areas with large populations of at-risk individuals, including
minorities who have higher incidence of the disease.
-- Enhancement of public awareness activities around individual
KEEP screenings and for KEEP overall.
-- Addition of new tests and protocols to increase KEEP's impact
on national health initiatives including obesity and diabetes.
"Early detection and increased awareness of chronic kidney disease
and its causes are essential to helping stem the growing prevalence of
the disease that we've seen in recent years," offered U.S.
Representative Mark Kirk of Illinois, co-chair of the Congressional
Kidney Caucus. "KEEP plays a key role in helping us reach that goal."
CKD is a condition defined by kidney damage and impaired kidney
function that progresses over time. Twenty six million Americans have
some form of CKD with minority populations, particularly Hispanics and
African Americans, at increased risk for the disease. The most common
causes of CKD are high blood pressure, diabetes and a family history
of kidney disease. Early-stage CKD often is not diagnosed because
symptoms are not usually apparent until the later stages of the
disease. When the kidneys fail, dialysis or a kidney transplant is
required to sustain life. Dialysis is the artificial process of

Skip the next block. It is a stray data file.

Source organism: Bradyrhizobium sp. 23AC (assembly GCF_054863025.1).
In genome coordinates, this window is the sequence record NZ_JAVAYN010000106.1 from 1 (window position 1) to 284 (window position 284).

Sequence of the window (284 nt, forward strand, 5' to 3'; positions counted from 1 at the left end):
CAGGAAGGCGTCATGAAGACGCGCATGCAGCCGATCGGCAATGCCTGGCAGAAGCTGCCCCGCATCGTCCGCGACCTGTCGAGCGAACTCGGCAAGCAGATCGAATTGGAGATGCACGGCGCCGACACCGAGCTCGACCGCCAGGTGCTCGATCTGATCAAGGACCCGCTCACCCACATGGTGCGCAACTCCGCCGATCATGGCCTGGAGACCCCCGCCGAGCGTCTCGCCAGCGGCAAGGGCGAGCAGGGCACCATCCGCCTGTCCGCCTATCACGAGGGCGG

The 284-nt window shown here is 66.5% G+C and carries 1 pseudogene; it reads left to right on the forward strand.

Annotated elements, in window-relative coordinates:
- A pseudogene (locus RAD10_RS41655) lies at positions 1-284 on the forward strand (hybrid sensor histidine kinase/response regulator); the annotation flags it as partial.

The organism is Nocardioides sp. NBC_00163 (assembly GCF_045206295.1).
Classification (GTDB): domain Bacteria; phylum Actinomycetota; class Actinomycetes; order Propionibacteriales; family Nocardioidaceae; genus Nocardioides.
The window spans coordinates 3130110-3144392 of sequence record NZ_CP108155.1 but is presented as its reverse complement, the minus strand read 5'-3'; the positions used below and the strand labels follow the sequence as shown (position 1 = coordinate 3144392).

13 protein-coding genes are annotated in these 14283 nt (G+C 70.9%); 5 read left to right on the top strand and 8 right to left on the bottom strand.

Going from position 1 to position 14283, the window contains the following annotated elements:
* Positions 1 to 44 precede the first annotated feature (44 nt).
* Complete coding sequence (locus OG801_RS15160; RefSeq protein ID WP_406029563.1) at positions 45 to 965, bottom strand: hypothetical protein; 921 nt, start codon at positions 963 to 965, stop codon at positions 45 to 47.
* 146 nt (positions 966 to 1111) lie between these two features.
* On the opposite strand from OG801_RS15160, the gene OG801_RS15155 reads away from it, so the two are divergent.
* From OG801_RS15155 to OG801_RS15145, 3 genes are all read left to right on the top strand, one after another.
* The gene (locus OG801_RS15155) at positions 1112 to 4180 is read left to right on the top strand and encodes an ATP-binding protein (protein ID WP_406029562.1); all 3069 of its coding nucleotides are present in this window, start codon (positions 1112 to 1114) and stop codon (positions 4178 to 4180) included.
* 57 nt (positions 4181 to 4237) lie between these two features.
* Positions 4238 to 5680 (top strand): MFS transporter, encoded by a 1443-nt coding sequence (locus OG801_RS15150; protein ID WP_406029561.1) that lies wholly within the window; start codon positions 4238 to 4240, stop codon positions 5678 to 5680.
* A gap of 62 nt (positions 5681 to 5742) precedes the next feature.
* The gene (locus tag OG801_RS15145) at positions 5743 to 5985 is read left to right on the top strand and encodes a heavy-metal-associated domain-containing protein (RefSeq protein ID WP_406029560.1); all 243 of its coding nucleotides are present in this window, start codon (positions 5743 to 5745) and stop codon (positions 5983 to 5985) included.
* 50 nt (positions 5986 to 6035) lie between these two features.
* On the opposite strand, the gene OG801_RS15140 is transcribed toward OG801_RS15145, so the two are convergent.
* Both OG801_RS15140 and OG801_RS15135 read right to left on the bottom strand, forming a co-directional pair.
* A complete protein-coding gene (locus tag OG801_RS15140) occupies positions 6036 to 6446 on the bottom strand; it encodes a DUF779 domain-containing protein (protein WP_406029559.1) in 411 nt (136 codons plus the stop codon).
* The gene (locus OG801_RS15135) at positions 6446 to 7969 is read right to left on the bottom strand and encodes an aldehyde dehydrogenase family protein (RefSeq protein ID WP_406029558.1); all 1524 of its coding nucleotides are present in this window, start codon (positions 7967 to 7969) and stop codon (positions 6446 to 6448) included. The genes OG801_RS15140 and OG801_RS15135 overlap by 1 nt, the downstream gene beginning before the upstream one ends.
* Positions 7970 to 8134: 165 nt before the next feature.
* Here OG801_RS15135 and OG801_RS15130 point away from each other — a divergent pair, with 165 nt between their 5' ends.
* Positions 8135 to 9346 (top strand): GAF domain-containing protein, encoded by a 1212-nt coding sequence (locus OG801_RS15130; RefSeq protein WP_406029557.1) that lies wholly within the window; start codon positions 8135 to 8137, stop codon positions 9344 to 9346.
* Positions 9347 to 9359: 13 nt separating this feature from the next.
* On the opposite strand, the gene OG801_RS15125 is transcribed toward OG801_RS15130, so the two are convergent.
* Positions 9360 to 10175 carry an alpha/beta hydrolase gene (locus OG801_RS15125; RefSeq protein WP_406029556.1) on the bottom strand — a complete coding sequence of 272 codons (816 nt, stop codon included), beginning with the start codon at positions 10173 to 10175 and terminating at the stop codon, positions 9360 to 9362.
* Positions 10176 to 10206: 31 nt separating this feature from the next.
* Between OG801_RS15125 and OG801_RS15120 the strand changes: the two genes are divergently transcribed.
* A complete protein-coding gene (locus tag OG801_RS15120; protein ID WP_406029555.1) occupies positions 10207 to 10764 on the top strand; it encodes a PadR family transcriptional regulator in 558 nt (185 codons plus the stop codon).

cleaning wastes from the blood when the kidneys can no longer function
"KEEP not only represents the seminal screening program for CKD,
but it also helps the medical community, state and federal governments
and advocacy groups unite to address the growing prevalence of CKD,
particularly among minority communities where the need is greatest,"
said Robert M. Brenner, M.D., executive director, Nephrology Global
Development. "As a pioneer of innovative therapies for patients with
complications of chronic kidney disease, Amgen is proud to be the
primary sponsor of KEEP."
About the National Kidney Foundation
The National Kidney Foundation is dedicated to preventing kidney
and urinary tract diseases, improving the health and well-being of
individuals and families affected by these diseases and increasing the
availability of all organs for transplantation. For more information
on kidney disease visit www.kidney.org.
Amgen discovers, develops, manufactures and delivers innovative
human therapeutics. A biotechnology pioneer since 1980, Amgen was one
of the first companies to realize the new science's promise by
bringing safe and effective medicines from lab, to manufacturing
plant, to patient. Amgen therapeutics have changed the practice of
medicine, helping millions of people around the world in the fight
against cancer, kidney disease, rheumatoid arthritis, and other
serious illnesses. With a deep and broad pipeline of potential new
medicines, Amgen remains committed to advancing science to
dramatically improve people's lives. To learn more about our
pioneering science and our vital medicines, visit www.amgen.com.
CONTACT: National Kidney Foundation
Ellie Schlam, 202-889-2210 ext. 143
Amgen, Thousand Oaks
Emma Hurley, 805-447-7845 (media)